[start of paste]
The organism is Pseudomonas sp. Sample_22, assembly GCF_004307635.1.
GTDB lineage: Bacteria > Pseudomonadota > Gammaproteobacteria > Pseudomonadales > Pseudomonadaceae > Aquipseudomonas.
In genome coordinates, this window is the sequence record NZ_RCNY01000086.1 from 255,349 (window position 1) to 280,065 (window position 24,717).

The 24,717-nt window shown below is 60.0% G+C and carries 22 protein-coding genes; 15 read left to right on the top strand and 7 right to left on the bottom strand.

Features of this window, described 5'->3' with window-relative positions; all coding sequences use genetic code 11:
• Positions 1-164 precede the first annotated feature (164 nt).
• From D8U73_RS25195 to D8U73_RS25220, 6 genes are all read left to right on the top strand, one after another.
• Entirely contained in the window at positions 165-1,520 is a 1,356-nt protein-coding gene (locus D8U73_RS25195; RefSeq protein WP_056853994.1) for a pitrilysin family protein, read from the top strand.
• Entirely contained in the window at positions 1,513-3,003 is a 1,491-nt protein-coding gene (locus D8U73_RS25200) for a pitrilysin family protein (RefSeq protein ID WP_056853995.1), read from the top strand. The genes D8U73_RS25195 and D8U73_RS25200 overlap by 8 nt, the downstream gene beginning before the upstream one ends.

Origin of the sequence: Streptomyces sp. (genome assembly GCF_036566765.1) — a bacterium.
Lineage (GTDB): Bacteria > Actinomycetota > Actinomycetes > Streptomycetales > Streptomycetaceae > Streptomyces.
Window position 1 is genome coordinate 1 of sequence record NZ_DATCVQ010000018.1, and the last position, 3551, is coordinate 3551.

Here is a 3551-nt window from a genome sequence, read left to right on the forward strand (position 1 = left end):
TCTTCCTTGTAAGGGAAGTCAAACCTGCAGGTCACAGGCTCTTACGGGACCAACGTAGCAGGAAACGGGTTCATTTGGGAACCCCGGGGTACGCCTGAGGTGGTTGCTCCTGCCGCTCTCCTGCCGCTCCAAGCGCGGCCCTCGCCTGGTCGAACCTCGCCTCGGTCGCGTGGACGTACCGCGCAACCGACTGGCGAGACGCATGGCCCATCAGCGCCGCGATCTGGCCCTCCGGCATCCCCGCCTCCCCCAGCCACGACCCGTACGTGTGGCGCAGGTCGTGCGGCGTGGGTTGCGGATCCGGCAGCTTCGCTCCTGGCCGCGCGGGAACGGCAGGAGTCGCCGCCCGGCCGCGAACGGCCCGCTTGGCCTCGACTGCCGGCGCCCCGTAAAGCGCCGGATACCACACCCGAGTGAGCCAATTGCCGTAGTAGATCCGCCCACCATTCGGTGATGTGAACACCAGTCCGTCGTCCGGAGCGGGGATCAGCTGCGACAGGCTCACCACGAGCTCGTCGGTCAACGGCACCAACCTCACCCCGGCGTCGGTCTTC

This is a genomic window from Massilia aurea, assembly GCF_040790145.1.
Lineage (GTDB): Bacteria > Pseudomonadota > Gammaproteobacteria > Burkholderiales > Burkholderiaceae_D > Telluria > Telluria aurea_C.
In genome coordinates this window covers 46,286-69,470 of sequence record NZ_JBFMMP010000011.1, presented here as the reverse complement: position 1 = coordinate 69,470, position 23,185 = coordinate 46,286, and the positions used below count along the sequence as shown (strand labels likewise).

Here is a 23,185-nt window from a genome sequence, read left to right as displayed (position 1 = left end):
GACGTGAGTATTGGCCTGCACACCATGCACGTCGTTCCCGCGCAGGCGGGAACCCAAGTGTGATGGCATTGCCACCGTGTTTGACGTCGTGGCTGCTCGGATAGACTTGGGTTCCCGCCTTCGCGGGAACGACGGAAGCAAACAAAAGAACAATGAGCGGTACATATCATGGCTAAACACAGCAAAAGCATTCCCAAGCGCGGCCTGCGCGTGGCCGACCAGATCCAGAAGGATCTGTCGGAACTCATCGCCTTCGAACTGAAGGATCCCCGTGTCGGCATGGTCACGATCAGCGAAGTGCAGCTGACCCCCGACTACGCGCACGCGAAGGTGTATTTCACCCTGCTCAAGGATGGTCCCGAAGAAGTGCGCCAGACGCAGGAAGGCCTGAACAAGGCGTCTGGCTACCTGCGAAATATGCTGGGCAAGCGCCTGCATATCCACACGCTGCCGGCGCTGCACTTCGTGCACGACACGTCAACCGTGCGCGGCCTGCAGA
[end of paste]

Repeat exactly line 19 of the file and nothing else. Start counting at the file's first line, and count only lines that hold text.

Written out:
GACGTGAGTATTGGCCTGCACACCATGCACGTCGTTCCCGCGCAGGCGGGAACCCAAGTGTGATGGCATTGCCACCGTGTTTGACGTCGTGGCTGCTCGGATAGACTTGGGTTCCCGCCTTCGCGGGAACGACGGAAGCAAACAAAAGAACAATGAGCGGTACATATCATGGCTAAACACAGCAAAAGCATTCCCAAGCGCGGCCTGCGCGTGGCCGACCAGATCCAGAAGGATCTGTCGGAACTCATCGCCTTCGAACTGAAGGATCCCCGTGTCGGCATGGTCACGATCAGCGAAGTGCAGCTGACCCCCGACTACGCGCACGCGAAGGTGTATTTCACCCTGCTCAAGGATGGTCCCGAAGAAGTGCGCCAGACGCAGGAAGGCCTGAACAAGGCGTCTGGCTACCTGCGAAATATGCTGGGCAAGCGCCTGCATATCCACACGCTGCCGGCGCTGCACTTCGTGCACGACACGTCAACCGTGCGCGGCCTGCAGA